Compassion Fatigue, Yes It’s Real


Many people volunteer or work to do what they can for the animals. Just as some animals suffer horrendously and silently, these workers suffer. Torn between wanting to end the suffering of the animals and the anxiety, nightmares, upset stomachs, sleepless nights, and ruined interpersonal relationships; many individuals go for as long as they can until they just can’t take it anymore.

If you know someone who works in the animal welfare world, check in with them from time to time. Let them speak when they feel the need to share the horrors they have witnessed. Don’t turn away saying “it’s too much, I can’t handle it”. These individuals attempt to handle what so many choose to ignore and avoid. At least give them the courtesy of listening so that they can process the traumas AND the success stories. Sometimes just knowing someone will be there to listen and offer a shoulder to cry on will give them the strength they need to go on for another day.

Understand they get frustrated, angry, scared, feel powerless and feel MIGHTY. These emotions can run their course in the span of an eight-hour day. Have patience – their heart is overflowing with emotion. It needs a safe place to ebb and flow.

All Shepherd Rescue understands the demands placed upon Humane workers, Shelter staff, Rescue volunteers, and the countless others that work day in and day out to end the needless suffering of America’s homeless pets. We thank you for all that you do and we want to let you know there are resources out there to help you cope.

If you are working in the animal welfare world and would like to seek counseling but feel finances are keeping you from getting the help you need, there is Open Path Psychotherapy Collective – a network of mental health professionals dedicated to helping individuals, families, children, and couples find affordable psychotherapy.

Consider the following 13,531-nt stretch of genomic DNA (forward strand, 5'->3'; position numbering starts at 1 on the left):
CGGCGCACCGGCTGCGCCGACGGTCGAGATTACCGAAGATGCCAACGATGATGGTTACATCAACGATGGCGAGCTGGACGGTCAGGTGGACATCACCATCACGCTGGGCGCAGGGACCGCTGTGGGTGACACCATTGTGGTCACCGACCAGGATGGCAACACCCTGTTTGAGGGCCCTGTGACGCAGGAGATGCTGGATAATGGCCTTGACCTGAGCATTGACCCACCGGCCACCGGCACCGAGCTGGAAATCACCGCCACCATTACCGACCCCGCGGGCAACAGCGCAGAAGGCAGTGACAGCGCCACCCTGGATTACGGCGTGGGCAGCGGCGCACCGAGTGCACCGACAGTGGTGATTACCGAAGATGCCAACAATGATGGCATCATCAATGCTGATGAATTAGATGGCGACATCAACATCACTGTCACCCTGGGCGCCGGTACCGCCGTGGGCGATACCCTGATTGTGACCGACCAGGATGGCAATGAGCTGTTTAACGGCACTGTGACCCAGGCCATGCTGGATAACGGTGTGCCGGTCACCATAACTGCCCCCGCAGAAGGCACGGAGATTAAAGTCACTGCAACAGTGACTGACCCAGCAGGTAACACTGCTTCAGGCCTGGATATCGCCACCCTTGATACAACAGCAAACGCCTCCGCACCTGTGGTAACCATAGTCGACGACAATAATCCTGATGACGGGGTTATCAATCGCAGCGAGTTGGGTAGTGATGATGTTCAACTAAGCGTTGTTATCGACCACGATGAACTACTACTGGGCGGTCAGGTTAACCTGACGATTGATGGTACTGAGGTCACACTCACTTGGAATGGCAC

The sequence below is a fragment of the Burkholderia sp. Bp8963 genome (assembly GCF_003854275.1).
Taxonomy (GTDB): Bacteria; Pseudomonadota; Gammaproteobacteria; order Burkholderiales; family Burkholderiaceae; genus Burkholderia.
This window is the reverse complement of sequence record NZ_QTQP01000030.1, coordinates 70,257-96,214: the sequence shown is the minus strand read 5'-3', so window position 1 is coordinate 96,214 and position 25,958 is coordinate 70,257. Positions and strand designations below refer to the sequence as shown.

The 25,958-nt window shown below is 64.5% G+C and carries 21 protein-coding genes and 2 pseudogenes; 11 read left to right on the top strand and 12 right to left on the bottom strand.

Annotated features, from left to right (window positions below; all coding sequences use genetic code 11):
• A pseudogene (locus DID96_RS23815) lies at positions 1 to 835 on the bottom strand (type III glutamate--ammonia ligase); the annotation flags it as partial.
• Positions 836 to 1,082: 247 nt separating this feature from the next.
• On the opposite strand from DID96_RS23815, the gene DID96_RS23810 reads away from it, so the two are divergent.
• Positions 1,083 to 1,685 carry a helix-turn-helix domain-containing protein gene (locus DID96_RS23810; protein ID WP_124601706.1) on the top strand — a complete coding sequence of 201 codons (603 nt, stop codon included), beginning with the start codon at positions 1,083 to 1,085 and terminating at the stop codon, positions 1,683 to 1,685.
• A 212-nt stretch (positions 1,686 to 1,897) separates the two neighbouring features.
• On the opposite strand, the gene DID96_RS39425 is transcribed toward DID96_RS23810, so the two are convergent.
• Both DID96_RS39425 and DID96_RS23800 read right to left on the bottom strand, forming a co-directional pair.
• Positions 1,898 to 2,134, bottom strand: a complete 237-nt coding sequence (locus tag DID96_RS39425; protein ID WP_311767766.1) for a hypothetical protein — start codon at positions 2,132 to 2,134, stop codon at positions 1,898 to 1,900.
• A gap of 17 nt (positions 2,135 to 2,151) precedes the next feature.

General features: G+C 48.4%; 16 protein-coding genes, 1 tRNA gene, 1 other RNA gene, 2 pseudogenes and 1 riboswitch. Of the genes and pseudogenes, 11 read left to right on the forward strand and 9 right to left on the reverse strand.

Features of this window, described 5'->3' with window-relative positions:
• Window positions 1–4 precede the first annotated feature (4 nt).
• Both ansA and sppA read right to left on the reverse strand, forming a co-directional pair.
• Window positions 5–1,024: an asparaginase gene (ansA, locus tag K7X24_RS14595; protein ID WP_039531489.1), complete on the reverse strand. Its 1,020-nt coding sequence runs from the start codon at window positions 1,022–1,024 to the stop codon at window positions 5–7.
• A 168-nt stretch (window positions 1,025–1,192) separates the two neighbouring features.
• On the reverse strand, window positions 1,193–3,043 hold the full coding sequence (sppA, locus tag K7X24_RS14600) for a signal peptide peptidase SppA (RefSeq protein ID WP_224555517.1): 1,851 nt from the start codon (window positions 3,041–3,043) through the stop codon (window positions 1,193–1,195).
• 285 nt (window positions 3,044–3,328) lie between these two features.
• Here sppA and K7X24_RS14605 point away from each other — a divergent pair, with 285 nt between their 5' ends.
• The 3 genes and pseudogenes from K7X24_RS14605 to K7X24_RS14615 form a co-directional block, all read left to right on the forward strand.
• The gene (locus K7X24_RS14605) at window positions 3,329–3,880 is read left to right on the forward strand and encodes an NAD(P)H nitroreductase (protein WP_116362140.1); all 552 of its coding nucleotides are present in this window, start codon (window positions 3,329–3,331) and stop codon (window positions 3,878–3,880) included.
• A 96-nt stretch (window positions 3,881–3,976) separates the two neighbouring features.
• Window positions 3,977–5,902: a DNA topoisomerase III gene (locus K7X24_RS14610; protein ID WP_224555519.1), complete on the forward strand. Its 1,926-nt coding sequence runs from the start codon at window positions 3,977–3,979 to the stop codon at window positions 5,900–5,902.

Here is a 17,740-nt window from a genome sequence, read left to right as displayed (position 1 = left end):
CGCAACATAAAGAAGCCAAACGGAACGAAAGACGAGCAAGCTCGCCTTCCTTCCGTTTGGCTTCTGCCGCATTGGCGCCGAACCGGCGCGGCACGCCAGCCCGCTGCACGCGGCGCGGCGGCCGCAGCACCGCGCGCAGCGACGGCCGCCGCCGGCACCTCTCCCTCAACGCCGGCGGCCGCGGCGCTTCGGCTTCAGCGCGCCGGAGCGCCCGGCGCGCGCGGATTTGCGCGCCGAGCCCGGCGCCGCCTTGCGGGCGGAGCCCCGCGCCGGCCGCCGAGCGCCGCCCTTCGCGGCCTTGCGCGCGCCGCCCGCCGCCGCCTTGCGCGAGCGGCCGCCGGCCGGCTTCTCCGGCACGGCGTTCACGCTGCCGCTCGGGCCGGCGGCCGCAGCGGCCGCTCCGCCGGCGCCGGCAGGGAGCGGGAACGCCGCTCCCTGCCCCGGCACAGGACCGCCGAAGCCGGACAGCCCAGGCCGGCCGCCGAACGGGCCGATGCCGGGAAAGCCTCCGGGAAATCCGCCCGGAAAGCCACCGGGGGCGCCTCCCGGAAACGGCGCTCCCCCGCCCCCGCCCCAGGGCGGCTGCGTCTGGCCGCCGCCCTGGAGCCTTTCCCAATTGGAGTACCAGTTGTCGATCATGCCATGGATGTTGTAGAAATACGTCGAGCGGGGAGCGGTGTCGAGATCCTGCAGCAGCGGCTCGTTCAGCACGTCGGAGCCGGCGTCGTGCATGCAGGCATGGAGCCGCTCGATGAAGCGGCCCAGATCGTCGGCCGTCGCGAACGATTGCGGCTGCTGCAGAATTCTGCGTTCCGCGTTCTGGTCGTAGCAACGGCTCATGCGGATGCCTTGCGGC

If paying for therapy is still not an option, many states offer free therapy sessions. Google “Pro Bono Counseling” and “your state” to see what might be available. If you are in Maryland, the Pro Bono Counseling Project is here to help.

Please do not hesitate to reach out to someone if you are feeling burdened and burnt out by working to save the animals. There are people who will listen and help you.


Author’s Note: All of the dogs featured in this blog have been adopted, with the exception of Lizzy, the first photograph.

I read an article awhile ago about compassion fatigue in animal welfare, and though the article was geared toward shelter workers, it struck a chord with me as well.

I often find ways to discount my feelings. I’m an expert at building emotional barriers to distance myself from traumas in my life, of which I’ve had an unfortunate number, but recently, the distance that I thought I was building is starting to cave in on me. As Joe put it, “You’ve been putting all that in the back of your mind and now the back of your mind is full and it’s got nowhere to go.”

Lizzy face

The nightmares started about three months ago. I’ve suffered with night terrors all my life and I go through phases when they are…

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